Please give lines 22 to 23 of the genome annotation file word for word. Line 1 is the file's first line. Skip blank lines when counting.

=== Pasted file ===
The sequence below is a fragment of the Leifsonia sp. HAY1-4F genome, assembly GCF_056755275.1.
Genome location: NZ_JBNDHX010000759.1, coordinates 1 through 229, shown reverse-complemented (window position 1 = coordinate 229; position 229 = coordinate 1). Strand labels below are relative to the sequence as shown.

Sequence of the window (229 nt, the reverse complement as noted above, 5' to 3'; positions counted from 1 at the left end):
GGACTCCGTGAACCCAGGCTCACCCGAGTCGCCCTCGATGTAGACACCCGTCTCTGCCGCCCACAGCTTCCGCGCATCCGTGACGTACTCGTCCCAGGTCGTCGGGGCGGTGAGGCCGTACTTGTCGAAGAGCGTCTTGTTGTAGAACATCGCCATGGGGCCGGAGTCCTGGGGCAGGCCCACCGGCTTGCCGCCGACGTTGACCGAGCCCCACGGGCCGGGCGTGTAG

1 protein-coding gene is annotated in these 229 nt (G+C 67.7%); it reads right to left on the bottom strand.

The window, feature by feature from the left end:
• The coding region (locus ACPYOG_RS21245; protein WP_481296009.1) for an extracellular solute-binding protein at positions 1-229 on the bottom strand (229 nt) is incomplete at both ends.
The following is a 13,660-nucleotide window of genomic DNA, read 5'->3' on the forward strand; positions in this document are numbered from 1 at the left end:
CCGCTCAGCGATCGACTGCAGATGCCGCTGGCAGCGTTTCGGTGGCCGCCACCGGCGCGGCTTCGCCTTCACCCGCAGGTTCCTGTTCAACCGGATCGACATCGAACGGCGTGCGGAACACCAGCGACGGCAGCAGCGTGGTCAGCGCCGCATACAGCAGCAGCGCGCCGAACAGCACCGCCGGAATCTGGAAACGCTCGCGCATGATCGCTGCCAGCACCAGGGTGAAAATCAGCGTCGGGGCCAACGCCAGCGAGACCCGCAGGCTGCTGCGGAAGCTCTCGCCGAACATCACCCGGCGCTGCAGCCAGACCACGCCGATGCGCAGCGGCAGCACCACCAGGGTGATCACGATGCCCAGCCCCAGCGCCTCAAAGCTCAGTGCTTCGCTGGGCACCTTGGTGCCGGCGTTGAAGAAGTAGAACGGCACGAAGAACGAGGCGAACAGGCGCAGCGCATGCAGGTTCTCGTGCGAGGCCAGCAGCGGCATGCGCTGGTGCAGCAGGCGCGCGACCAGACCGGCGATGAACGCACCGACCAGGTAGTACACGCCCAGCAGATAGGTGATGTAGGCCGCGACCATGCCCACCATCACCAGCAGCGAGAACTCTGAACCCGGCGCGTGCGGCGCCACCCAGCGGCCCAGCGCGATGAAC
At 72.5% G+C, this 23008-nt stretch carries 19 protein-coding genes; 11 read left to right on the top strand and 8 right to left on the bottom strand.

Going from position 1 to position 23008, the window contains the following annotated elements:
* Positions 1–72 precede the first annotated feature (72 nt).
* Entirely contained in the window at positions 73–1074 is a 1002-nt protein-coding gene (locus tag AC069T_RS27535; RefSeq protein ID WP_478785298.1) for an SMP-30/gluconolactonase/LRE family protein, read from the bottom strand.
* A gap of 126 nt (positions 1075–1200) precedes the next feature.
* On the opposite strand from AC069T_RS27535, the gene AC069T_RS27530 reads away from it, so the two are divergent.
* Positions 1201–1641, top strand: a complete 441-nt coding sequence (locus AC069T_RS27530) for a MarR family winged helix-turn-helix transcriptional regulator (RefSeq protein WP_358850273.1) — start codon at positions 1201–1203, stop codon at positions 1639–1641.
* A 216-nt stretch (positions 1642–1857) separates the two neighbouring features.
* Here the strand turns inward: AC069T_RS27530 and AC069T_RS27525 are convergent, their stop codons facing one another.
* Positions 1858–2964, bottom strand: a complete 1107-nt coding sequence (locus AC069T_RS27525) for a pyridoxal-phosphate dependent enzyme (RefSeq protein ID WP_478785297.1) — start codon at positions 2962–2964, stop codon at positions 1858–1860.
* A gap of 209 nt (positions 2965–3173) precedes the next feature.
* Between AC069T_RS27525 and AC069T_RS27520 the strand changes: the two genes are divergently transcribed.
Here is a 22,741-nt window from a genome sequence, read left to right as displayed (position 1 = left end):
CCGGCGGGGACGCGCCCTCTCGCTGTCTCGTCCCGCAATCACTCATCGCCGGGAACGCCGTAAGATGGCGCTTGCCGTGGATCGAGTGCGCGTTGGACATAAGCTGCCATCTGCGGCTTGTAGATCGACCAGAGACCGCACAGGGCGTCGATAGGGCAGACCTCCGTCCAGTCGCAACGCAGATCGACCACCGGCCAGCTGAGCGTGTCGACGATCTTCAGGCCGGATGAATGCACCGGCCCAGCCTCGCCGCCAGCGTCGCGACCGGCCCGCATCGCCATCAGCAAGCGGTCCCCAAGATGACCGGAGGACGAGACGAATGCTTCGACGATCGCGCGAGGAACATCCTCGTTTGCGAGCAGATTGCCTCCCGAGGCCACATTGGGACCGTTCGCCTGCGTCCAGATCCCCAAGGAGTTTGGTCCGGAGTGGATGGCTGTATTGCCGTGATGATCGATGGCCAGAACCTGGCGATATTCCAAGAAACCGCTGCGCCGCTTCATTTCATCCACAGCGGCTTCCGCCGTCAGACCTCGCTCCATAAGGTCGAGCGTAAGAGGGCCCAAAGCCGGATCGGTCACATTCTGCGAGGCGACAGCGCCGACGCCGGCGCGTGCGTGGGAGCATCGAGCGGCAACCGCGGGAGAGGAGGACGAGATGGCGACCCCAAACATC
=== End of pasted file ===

Here is a 22,741-nt window from a genome sequence, read left to right as displayed (position 1 = left end):
CCGGCGGGGACGCGCCCTCTCGCTGTCTCGTCCCGCAATCACTCATCGCCGGGAACGCCGTAAGATGGCGCTTGCCGTGGATCGAGTGCGCGTTGGACATAAGCTGCCATCTGCGGCTTGTAGATCGACCAGAGACCGCACAGGGCGTCGATAGGGCAGACCTCCGTCCAGTCGCAACGCAGATCGACCACCGGCCAGCTGAGCGTGTCGACGATCTTCAGGCCGGATGAATGCACCGGCCCAGCCTCGCCGCCAGCGTCGCGACCGGCCCGCATCGCCATCAGCAAGCGGTCCCCAAGATGACCGGAGGACGAGACGAATGCTTCGACGATCGCGCGAGGAACATCCTCGTTTGCGAGCAGATTGCCTCCCGAGGCCACATTGGGACCGTTCGCCTGCGTCCAGATCCCCAAGGAGTTTGGTCCGGAGTGGATGGCTGTATTGCCGTGATGATCGATGGCCAGAACCTGGCGATATTCCAAGAAACCGCTGCGCCGCTTCATTTCATCCACAGCGGCTTCCGCCGTCAGACCTCGCTCCATAAGGTCGAGCGTAAGAGGGCCCAAAGCCGGATCGGTCACATTCTGCGAGGCGACAGCGCCGACGCCGGCGCGTGCGTGGGAGCATCGAGCGGCAACCGCGGGAGAGGAGGACGAGATGGCGACCCCAAACATC